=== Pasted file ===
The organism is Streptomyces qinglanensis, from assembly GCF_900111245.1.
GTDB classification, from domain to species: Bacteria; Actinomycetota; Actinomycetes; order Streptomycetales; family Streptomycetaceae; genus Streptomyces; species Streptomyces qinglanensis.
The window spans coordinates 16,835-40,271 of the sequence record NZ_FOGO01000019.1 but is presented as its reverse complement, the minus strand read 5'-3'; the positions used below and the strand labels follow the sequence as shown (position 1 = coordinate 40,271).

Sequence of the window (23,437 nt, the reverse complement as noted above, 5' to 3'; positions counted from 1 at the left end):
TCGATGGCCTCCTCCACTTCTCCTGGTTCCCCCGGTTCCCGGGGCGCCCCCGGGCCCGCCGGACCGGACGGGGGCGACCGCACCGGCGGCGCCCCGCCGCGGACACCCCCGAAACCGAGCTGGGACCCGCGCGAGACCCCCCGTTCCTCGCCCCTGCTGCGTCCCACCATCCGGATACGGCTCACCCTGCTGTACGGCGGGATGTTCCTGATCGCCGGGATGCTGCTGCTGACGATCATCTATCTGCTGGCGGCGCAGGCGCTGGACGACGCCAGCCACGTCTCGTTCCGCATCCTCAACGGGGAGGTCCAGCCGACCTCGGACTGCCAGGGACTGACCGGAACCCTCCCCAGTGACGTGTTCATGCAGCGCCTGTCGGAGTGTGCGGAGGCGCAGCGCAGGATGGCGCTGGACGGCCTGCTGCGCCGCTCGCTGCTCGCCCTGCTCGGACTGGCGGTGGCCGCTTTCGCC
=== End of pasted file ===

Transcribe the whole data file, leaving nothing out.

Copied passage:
The organism is Streptomyces qinglanensis, from assembly GCF_900111245.1.
GTDB classification, from domain to species: Bacteria; Actinomycetota; Actinomycetes; order Streptomycetales; family Streptomycetaceae; genus Streptomyces; species Streptomyces qinglanensis.
The window spans coordinates 16,835-40,271 of the sequence record NZ_FOGO01000019.1 but is presented as its reverse complement, the minus strand read 5'-3'; the positions used below and the strand labels follow the sequence as shown (position 1 = coordinate 40,271).

Sequence of the window (23,437 nt, the reverse complement as noted above, 5' to 3'; positions counted from 1 at the left end):
TCGATGGCCTCCTCCACTTCTCCTGGTTCCCCCGGTTCCCGGGGCGCCCCCGGGCCCGCCGGACCGGACGGGGGCGACCGCACCGGCGGCGCCCCGCCGCGGACACCCCCGAAACCGAGCTGGGACCCGCGCGAGACCCCCCGTTCCTCGCCCCTGCTGCGTCCCACCATCCGGATACGGCTCACCCTGCTGTACGGCGGGATGTTCCTGATCGCCGGGATGCTGCTGCTGACGATCATCTATCTGCTGGCGGCGCAGGCGCTGGACGACGCCAGCCACGTCTCGTTCCGCATCCTCAACGGGGAGGTCCAGCCGACCTCGGACTGCCAGGGACTGACCGGAACCCTCCCCAGTGACGTGTTCATGCAGCGCCTGTCGGAGTGTGCGGAGGCGCAGCGCAGGATGGCGCTGGACGGCCTGCTGCGCCGCTCGCTGCTCGCCCTGCTCGGACTGGCGGTGGCCGCTTTCGCC